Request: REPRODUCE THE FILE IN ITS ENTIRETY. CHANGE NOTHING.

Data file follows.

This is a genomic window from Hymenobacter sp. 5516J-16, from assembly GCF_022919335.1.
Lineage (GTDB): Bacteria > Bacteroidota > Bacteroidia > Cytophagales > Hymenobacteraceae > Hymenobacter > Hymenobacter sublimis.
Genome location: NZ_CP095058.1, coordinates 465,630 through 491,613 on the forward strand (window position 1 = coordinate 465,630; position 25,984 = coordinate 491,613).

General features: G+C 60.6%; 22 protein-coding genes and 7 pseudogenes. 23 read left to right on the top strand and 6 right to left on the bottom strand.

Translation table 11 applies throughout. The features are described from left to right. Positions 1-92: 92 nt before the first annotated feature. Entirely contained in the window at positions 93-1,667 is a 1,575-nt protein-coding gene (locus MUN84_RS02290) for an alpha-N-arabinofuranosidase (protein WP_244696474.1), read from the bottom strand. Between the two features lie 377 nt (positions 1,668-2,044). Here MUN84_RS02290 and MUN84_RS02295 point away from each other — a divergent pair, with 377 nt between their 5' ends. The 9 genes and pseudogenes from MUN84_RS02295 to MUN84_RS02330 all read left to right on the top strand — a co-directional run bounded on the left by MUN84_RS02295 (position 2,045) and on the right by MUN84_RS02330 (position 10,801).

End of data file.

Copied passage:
This is a genomic window from Hymenobacter sp. 5516J-16, from assembly GCF_022919335.1.
Lineage (GTDB): Bacteria > Bacteroidota > Bacteroidia > Cytophagales > Hymenobacteraceae > Hymenobacter > Hymenobacter sublimis.
Genome location: NZ_CP095058.1, coordinates 465,630 through 491,613 on the forward strand (window position 1 = coordinate 465,630; position 25,984 = coordinate 491,613).

General features: G+C 60.6%; 22 protein-coding genes and 7 pseudogenes. 23 read left to right on the top strand and 6 right to left on the bottom strand.

Translation table 11 applies throughout. The features are described from left to right. Positions 1-92: 92 nt before the first annotated feature. Entirely contained in the window at positions 93-1,667 is a 1,575-nt protein-coding gene (locus MUN84_RS02290) for an alpha-N-arabinofuranosidase (protein WP_244696474.1), read from the bottom strand. Between the two features lie 377 nt (positions 1,668-2,044). Here MUN84_RS02290 and MUN84_RS02295 point away from each other — a divergent pair, with 377 nt between their 5' ends. The 9 genes and pseudogenes from MUN84_RS02295 to MUN84_RS02330 all read left to right on the top strand — a co-directional run bounded on the left by MUN84_RS02295 (position 2,045) and on the right by MUN84_RS02330 (position 10,801).